The 12 greatest 12s in college basketball

December, 12, 2012
12/12/12
12:12
PM ET
On last year’s repetitive number date, Nov. 11, the 11s got their due.

Now, on 12/12/12, we look at the 12 greatest players to wear No. 12 in college basketball history.

1. Oscar Robertson, Cincinnati Bearcats (1957-60)
Forget uniform numbers, the Big O is in the conversation as one of the greatest college basketball players of all time. He was the three-time UPI Player of the Year and led the nation in scoring in all three seasons. His career average of 33.8 points per game is the third-highest of all-time.

2. Steve Alford, Indiana Hoosiers (1983-87)
Alford led the Hoosiers to the 1987 national title, garnering first-team All-American honors along the way. By the time he left Bloomington, Alford was the school’s all-time leading scorer (since passed by Calbert Cheaney).

3. Phil Ford, North Carolina Tar Heels (1974-78)
Ford was North Carolina’s all-time leading scorer for 30 years before Tyler Hansbrough surpassed him in 2008. A three-time All-American, he captured the Wooden Award in 1978.

4. Ralph Beard, Kentucky Wildcats (1946-49)
Beard’s legacy was tarnished by a point-shaving scandal, but few were better in his era. He was a three-time consensus first-team All-American, and helped lead Kentucky to back-to-back titles in 1948 and 1949.

5. Mateen Cleaves, Michigan State Spartans (1996-2000)
The only three-time All-American in Spartans history, he led Michigan State to the title in 2000. Cleaves once dished out 20 assists in a game, and is still the Big Ten’s all-time assists leader.

6. Kenny Anderson, Georgia Tech Yellow Jackets (1989-91)
Few players have had such an immediate impact. Anderson finished with the second-most assists ever for a freshman, while also averaging more than 20 points per game. He helped guide the Yellow Jackets to a Final Four. As a sophomore, Anderson was a unanimous first-team All-American.

7. Billy McGill, Utah Utes (1959-62)
McGill’s scoring average of 38.8 points per game in 1961-62 stands as the seventh-highest mark in Division I history. He led Utah to the 1961 Final Four, leading all tournament players in scoring that year.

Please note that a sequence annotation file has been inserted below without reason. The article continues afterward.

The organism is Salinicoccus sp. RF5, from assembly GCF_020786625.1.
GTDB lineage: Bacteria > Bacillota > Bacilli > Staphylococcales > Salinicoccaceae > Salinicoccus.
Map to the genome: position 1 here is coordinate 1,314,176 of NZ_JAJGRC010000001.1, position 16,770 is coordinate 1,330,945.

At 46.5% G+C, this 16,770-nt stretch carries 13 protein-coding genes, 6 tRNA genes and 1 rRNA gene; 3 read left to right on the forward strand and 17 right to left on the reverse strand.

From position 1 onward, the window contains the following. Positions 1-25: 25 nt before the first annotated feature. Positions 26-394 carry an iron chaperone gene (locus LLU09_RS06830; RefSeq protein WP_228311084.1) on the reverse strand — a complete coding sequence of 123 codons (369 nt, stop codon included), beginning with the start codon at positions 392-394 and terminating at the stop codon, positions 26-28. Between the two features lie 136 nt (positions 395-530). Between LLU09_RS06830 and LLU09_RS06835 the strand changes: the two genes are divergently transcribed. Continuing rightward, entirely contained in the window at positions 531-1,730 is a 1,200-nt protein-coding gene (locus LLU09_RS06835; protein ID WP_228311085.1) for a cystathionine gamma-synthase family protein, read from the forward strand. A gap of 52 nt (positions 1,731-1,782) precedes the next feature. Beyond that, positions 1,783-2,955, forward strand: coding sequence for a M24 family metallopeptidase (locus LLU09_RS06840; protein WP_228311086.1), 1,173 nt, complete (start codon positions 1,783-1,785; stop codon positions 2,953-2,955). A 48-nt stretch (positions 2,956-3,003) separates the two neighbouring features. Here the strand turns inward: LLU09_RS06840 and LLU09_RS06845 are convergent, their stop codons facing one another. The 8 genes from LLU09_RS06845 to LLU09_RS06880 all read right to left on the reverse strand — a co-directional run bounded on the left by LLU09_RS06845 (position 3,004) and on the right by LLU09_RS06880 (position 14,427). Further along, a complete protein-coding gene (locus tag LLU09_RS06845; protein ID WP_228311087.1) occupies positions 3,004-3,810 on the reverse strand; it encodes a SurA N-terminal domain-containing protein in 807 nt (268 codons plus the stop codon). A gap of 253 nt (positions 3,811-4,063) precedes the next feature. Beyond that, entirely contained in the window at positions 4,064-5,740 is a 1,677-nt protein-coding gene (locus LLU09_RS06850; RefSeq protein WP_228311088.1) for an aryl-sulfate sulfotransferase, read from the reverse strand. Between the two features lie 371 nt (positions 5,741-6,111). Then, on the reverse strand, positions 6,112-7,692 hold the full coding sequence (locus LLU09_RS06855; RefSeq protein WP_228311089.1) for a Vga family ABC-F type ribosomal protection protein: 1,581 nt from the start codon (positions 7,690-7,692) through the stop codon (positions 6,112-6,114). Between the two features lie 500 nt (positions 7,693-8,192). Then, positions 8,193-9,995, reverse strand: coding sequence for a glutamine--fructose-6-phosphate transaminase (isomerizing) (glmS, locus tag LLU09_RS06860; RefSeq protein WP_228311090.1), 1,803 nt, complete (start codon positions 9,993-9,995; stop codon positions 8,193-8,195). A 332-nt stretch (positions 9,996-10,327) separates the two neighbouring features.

8. Mark Macon, Temple Owls (1987-91)
As a freshman, Macon was a consensus second-team All-American and led Temple to the Elite Eight. He finished as both Temple’s and the Atlantic 10’s all-time leading scorer with 2,609 points.

9. George Kaftan, Holy Cross Crusaders (1945-49)
Kaftan was named the Most Outstanding Player in leading Holy Cross to the 1947 national title. A two-time All-American, he played center despite standing just 6-foot-3.

10. Bimbo Coles, Virginia Tech Hokies (1986-90)
Coles did a whole bunch of scoring for some not-so-great Hokies squads. By the time he graduated, his 2,484 points were not only the most at Virginia Tech, but also more than any other Division I player in the state of Virginia.

11. Phil Sellers, Rutgers Scarlet Knights (1972-76)
The leading scorer and rebounder in Rutgers history, it is safe to call Sellers the school’s best player. The All-American guided the Scarlet Knights to a 26-0 regular season in 1976, as Rutgers made its only Final Four appearance.

12. John Stockton, Gonzaga Bulldogs (1980-84)
If this were an NBA list, Stockton would be no lower than second. But his impact on the college game wasn’t nearly as significant. After playing scarcely as a freshman, he put together three quality seasons at Gonzaga, finishing as the Bulldogs' all-time leader in steals and assists.

Honorable Mention: Tate Armstrong (Duke), Toby Bailey (UCLA), Derek Harper (Illinois), Willie Humes (Idaho State), Fat Lever (Arizona State), Daren Queenan (Lehigh), Kyle Singler (Duke), Al Thornton (Florida State)

Jeremy Lundblad

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